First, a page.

Substation Grounding

  • Electrical systems use the earth as a current path. Substations must be designed for personnel safety during short circuit to earth conditions. History of substation grounding is discussed and practical methods of grounding design using modern computers are presented.

Cable and Raceway

  • Low voltage power, control, and instrumentation cables all interconnect the substation electrical equipment and the essential service control building. Cable types and composition are presented. The method of routing these cables is also described.

Wednesday, November 14, 2018

breakfast7:30 – 8:00 a.m. :: Continental Breakfast

timing8:00 a.m. – 12:00 p.m. :: Course Timing

Control and Protection

  • Controlling the electrical equipment and shutting down the high voltage electric system rapidly during a critical event is a fundamental portion of substation design. The relaying equipment and the systems used for this task are complex and involved. This session introduces the basic terminology and methodology used in control and protection design.

AC and DC Systems

  • Low voltage AC powers electrical equipment and control building services. Low voltage DC provides emergency power for control and protection schemes and critical systems during power outages. How these systems are managed and designed is discussed.

Control Buildings

  • Control buildings contain the control, protection, and essential services for the substation. Different types of buildings are presented.

Metering, SCADA and Automation

  • Metering, SCADA, and automation are all detailed topics. This session introduces the fundamental definitions and uses of each with some examples of basic implementation.


Richard W. Childress, P. E.
Senior Substation Engineer, Leidos

Mr. Childress received a BS in electrical engineering from the University of Colorado in 1984 and a masters of engineering in 1986. He is a Power Delivery Engineer with over thirty years of experience.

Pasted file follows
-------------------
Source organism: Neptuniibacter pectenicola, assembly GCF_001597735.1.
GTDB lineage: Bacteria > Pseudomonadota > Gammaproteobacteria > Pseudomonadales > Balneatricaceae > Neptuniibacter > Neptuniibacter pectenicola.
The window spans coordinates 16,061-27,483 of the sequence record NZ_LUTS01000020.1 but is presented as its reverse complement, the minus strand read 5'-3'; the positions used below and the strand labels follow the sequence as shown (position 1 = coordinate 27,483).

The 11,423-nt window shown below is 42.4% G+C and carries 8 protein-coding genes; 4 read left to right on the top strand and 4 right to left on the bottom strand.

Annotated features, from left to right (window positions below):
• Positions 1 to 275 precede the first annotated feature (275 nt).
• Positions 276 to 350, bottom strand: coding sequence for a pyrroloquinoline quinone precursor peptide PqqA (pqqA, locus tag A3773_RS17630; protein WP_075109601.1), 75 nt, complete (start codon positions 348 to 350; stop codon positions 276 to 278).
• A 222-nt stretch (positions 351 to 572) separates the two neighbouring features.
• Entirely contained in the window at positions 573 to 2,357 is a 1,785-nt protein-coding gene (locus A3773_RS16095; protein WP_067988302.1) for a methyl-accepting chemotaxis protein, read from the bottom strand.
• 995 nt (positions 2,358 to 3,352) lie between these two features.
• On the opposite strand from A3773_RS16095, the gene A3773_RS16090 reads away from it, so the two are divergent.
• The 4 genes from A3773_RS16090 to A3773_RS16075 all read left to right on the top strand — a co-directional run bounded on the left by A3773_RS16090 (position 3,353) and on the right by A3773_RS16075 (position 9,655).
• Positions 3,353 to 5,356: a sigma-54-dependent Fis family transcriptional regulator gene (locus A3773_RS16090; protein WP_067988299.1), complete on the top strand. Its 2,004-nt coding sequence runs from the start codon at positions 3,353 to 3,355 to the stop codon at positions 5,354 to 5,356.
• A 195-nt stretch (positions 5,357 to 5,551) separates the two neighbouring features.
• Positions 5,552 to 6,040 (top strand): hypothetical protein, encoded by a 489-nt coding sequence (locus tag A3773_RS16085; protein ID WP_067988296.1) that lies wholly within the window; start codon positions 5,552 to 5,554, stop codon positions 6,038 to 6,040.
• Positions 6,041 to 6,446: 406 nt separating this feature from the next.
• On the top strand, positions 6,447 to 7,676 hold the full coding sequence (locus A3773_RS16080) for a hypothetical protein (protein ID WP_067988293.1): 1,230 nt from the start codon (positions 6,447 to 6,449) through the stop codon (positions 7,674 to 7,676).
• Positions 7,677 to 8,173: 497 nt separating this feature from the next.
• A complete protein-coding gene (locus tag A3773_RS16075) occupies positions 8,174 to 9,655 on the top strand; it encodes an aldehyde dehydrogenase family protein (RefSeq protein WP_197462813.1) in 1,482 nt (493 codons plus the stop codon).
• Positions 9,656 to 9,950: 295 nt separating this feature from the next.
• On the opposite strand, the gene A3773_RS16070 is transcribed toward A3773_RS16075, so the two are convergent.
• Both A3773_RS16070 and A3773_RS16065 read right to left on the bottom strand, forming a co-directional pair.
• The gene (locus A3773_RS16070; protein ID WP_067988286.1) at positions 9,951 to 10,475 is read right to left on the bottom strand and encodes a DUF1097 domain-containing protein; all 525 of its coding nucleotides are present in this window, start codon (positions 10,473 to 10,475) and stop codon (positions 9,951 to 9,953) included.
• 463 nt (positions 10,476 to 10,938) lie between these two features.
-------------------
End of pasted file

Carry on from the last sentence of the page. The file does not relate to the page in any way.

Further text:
He has successfully designed and constructed substation and transmission line projects for a variety of different clients throughout the world. His forte is supervision of multidiscipline project teams for Engineer, Procure and Construct (EPC) substation projects. His technical abilities include outdoor electrical design, control and relaying design, quality supervision, specification reviews and construction supervision. He is considered an expert in the field of substation design and is an engineering instructor. Mr. Childress is currently working for Leidos as a senior substation engineer.


Courtyard by Marriott Denver Cherry Creek

1475 S Colorado Blvd

Denver, CO 80222

Reserve your room:

please call 1-303-262-8792

Click here to book online.

Room Block Reserved For:

Nights of November 12 – 13, 2018

Room rate through EUCI:

$119.00 single or double plus applicable taxes
Make your reservations prior to October 22, 2018.



Please Note: Confirmed speakers do not need to register and are encouraged to participate in all sessions of the event. If you are a speaker and have any questions please contact our offices at 1.303.770.8800

EventEarly Bird Before
Friday, October 26, 2018
Standard RateAttendees
Introduction to Substation DesignUS $ 1195.00US $ 1395.00

Register 3 Send 4th Free!

Any organization wishing to send multiple attendees to these conferences may send 1 FREE for every 3 delegates registered. Please note that all registrations must be made at the same time to qualify.

Cancellation Policy

Your registration may be transferred to a member of your organization up to 24 hours in advance of the event. Cancellations must be received on or before October 12, 2018 in order to be refunded and will be subject to a US $195.00 processing fee per registrant. No refunds will be made after this date. Cancellations received after this date will create a credit of the tuition (less processing fee) good toward any other EUCI event. This credit will be good for six months from the cancellation date. In the event of non-attendance, all registration fees will be forfeited. In case of conference cancellation, EUCIs liability is limited to refund of the event registration fee only. For more information regarding administrative policies, such as complaints and refunds, please contact our offices at 303-770-8800